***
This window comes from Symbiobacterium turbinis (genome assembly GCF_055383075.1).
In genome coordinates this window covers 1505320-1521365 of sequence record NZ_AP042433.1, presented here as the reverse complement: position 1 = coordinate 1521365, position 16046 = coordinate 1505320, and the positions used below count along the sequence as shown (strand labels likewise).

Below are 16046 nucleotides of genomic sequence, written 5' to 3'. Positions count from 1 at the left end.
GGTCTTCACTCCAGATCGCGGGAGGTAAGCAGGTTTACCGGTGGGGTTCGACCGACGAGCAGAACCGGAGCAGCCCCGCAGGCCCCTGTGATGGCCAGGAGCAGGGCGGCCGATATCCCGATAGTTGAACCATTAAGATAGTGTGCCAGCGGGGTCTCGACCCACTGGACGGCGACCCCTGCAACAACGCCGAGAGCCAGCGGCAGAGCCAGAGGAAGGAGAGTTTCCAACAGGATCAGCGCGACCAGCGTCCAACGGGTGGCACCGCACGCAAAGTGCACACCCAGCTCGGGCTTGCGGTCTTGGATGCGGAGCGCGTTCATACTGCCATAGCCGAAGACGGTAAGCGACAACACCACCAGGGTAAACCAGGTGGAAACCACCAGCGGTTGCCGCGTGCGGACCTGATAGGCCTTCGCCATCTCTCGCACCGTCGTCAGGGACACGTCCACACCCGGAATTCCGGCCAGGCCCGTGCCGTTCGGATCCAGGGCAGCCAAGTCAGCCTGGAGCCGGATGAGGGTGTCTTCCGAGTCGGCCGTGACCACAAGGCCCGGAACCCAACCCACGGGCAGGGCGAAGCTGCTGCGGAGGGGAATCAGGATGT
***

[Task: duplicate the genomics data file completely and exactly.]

This window comes from Symbiobacterium turbinis (genome assembly GCF_055383075.1).
In genome coordinates this window covers 1505320-1521365 of sequence record NZ_AP042433.1, presented here as the reverse complement: position 1 = coordinate 1521365, position 16046 = coordinate 1505320, and the positions used below count along the sequence as shown (strand labels likewise).

Below are 16046 nucleotides of genomic sequence, written 5' to 3'. Positions count from 1 at the left end.
GGTCTTCACTCCAGATCGCGGGAGGTAAGCAGGTTTACCGGTGGGGTTCGACCGACGAGCAGAACCGGAGCAGCCCCGCAGGCCCCTGTGATGGCCAGGAGCAGGGCGGCCGATATCCCGATAGTTGAACCATTAAGATAGTGTGCCAGCGGGGTCTCGACCCACTGGACGGCGACCCCTGCAACAACGCCGAGAGCCAGCGGCAGAGCCAGAGGAAGGAGAGTTTCCAACAGGATCAGCGCGACCAGCGTCCAACGGGTGGCACCGCACGCAAAGTGCACACCCAGCTCGGGCTTGCGGTCTTGGATGCGGAGCGCGTTCATACTGCCATAGCCGAAGACGGTAAGCGACAACACCACCAGGGTAAACCAGGTGGAAACCACCAGCGGTTGCCGCGTGCGGACCTGATAGGCCTTCGCCATCTCTCGCACCGTCGTCAGGGACACGTCCACACCCGGAATTCCGGCCAGGCCCGTGCCGTTCGGATCCAGGGCAGCCAAGTCAGCCTGGAGCCGGATGAGGGTGTCTTCCGAGTCGGCCGTGACCACAAGGCCCGGAACCCAACCCACGGGCAGGGCGAAGCTGCTGCGGAGGGGAATCAGGATGT